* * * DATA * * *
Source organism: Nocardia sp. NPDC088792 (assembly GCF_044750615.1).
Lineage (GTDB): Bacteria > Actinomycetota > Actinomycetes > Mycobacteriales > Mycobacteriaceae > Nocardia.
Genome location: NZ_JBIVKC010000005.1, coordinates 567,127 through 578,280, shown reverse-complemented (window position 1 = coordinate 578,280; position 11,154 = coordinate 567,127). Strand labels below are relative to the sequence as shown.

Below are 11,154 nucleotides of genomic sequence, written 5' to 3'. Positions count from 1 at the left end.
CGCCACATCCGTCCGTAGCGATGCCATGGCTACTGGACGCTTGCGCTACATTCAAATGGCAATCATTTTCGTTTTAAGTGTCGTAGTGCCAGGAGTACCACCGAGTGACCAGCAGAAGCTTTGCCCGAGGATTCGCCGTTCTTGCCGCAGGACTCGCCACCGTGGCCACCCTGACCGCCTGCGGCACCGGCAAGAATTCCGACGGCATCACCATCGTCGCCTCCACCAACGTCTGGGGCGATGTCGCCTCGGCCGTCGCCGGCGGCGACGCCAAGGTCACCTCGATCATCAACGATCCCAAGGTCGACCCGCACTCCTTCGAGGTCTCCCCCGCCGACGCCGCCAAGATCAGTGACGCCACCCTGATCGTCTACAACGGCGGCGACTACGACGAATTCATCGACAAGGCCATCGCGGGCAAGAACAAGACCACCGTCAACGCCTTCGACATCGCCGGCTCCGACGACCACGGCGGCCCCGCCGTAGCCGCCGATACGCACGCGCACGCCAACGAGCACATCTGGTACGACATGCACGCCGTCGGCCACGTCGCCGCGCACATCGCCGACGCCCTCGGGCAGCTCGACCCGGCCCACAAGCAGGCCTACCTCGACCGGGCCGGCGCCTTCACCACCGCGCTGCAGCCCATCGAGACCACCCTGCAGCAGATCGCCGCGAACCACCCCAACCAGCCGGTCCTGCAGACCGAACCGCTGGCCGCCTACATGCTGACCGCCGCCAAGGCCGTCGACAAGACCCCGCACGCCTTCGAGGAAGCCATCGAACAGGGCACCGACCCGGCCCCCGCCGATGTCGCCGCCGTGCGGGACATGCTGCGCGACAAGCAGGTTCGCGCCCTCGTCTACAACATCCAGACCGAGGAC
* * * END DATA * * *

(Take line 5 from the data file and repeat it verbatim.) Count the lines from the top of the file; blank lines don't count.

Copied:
CGCCACATCCGTCCGTAGCGATGCCATGGCTACTGGACGCTTGCGCTACATTCAAATGGCAATCATTTTCGTTTTAAGTGTCGTAGTGCCAGGAGTACCACCGAGTGACCAGCAGAAGCTTTGCCCGAGGATTCGCCGTTCTTGCCGCAGGACTCGCCACCGTGGCCACCCTGACCGCCTGCGGCACCGGCAAGAATTCCGACGGCATCACCATCGTCGCCTCCACCAACGTCTGGGGCGATGTCGCCTCGGCCGTCGCCGGCGGCGACGCCAAGGTCACCTCGATCATCAACGATCCCAAGGTCGACCCGCACTCCTTCGAGGTCTCCCCCGCCGACGCCGCCAAGATCAGTGACGCCACCCTGATCGTCTACAACGGCGGCGACTACGACGAATTCATCGACAAGGCCATCGCGGGCAAGAACAAGACCACCGTCAACGCCTTCGACATCGCCGGCTCCGACGACCACGGCGGCCCCGCCGTAGCCGCCGATACGCACGCGCACGCCAACGAGCACATCTGGTACGACATGCACGCCGTCGGCCACGTCGCCGCGCACATCGCCGACGCCCTCGGGCAGCTCGACCCGGCCCACAAGCAGGCCTACCTCGACCGGGCCGGCGCCTTCACCACCGCGCTGCAGCCCATCGAGACCACCCTGCAGCAGATCGCCGCGAACCACCCCAACCAGCCGGTCCTGCAGACCGAACCGCTGGCCGCCTACATGCTGACCGCCGCCAAGGCCGTCGACAAGACCCCGCACGCCTTCGAGGAAGCCATCGAACAGGGCACCGACCCGGCCCCCGCCGATGTCGCCGCCGTGCGGGACATGCTGCGCGACAAGCAGGTTCGCGCCCTCGTCTACAACATCCAGACCGAGGAC